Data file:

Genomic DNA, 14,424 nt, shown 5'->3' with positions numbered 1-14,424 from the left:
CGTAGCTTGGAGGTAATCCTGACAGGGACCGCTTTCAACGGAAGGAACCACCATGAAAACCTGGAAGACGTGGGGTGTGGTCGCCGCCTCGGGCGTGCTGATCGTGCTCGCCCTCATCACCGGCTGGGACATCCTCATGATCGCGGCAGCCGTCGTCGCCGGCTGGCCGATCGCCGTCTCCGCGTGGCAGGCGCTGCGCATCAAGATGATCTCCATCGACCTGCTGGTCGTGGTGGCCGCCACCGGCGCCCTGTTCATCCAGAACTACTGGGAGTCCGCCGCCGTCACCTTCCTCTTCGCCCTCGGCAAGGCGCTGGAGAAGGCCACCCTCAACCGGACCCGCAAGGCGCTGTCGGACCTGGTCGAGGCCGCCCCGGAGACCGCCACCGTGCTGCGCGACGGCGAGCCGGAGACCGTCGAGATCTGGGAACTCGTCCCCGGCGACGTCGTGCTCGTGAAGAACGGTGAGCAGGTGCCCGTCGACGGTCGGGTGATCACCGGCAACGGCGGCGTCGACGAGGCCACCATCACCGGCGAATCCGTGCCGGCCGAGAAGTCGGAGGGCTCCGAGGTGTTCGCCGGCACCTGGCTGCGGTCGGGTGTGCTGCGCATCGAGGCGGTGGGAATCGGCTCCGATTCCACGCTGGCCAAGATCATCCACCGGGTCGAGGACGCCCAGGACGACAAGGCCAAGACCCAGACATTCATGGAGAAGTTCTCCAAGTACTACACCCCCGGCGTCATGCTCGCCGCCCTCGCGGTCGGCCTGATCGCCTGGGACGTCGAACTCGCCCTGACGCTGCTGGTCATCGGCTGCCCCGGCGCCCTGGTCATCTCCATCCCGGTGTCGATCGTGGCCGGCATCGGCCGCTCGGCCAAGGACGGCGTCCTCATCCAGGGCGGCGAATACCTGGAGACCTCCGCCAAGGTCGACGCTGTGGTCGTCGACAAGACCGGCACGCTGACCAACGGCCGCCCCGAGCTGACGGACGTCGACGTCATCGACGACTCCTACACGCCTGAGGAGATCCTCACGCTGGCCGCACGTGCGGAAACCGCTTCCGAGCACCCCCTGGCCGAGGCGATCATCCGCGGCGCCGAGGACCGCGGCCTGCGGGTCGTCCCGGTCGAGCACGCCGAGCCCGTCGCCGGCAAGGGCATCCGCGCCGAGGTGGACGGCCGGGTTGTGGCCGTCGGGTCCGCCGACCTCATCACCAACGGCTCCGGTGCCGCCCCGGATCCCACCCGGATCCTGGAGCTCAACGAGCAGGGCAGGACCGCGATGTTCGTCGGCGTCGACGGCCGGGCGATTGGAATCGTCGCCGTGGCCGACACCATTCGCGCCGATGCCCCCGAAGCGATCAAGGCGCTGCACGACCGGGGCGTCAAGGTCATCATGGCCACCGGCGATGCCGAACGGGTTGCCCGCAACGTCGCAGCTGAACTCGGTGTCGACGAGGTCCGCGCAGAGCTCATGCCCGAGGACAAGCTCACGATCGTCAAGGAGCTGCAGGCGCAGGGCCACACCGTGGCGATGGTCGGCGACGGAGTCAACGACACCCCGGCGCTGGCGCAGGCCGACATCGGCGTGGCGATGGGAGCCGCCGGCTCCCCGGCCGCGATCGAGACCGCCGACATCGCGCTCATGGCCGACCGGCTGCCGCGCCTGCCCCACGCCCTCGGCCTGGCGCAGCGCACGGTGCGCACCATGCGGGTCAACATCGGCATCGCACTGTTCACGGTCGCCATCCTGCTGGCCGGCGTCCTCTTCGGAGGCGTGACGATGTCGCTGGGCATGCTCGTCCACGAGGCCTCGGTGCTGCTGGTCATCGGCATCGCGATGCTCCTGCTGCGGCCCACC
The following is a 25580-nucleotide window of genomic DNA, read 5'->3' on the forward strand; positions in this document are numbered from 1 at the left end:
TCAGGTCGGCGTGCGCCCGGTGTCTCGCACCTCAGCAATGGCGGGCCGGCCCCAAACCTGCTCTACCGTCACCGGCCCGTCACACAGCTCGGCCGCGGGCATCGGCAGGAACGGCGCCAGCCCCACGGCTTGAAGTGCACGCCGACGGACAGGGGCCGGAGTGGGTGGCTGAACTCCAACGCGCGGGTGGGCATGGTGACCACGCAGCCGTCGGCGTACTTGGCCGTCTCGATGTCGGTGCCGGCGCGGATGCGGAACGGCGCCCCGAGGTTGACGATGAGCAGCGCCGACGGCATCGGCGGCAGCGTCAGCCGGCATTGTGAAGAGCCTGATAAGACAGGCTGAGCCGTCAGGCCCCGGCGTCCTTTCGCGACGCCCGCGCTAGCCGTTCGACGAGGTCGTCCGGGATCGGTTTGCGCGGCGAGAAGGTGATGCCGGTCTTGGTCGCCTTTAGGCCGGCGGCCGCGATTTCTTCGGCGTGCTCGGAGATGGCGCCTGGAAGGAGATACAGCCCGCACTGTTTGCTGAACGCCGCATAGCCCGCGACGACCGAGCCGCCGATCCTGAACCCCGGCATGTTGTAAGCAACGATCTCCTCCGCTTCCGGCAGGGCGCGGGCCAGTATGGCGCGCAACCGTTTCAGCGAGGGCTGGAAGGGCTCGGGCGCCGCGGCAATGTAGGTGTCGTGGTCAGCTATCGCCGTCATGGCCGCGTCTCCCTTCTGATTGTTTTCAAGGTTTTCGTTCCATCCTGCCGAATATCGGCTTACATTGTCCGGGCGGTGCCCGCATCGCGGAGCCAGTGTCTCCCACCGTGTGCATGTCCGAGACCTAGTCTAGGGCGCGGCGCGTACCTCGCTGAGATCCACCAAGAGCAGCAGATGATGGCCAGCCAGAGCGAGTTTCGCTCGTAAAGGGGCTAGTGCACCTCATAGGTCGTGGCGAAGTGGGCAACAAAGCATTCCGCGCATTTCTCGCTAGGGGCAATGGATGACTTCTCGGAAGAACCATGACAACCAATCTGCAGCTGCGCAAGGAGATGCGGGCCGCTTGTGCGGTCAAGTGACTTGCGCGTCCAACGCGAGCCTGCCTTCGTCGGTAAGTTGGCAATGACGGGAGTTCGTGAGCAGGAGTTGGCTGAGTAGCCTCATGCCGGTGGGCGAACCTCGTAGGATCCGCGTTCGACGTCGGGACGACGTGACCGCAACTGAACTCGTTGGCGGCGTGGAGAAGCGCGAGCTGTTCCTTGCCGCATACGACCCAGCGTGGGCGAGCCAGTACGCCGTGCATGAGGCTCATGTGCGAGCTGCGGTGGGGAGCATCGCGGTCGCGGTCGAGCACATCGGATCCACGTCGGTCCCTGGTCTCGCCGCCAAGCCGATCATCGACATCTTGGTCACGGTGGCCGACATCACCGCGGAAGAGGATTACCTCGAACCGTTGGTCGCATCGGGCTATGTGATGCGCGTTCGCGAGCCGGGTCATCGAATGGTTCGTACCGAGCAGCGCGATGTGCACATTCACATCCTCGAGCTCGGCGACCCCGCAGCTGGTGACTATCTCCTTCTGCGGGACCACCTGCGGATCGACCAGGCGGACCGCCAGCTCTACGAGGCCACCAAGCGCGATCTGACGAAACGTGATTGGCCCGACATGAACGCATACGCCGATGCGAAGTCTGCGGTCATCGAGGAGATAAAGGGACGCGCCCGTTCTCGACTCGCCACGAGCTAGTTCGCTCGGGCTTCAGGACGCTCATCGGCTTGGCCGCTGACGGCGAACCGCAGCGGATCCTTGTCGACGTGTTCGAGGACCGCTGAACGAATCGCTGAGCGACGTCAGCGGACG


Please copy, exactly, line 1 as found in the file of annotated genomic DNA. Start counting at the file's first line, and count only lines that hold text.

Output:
Genomic DNA, 14,424 nt, shown 5'->3' with positions numbered 1-14,424 from the left: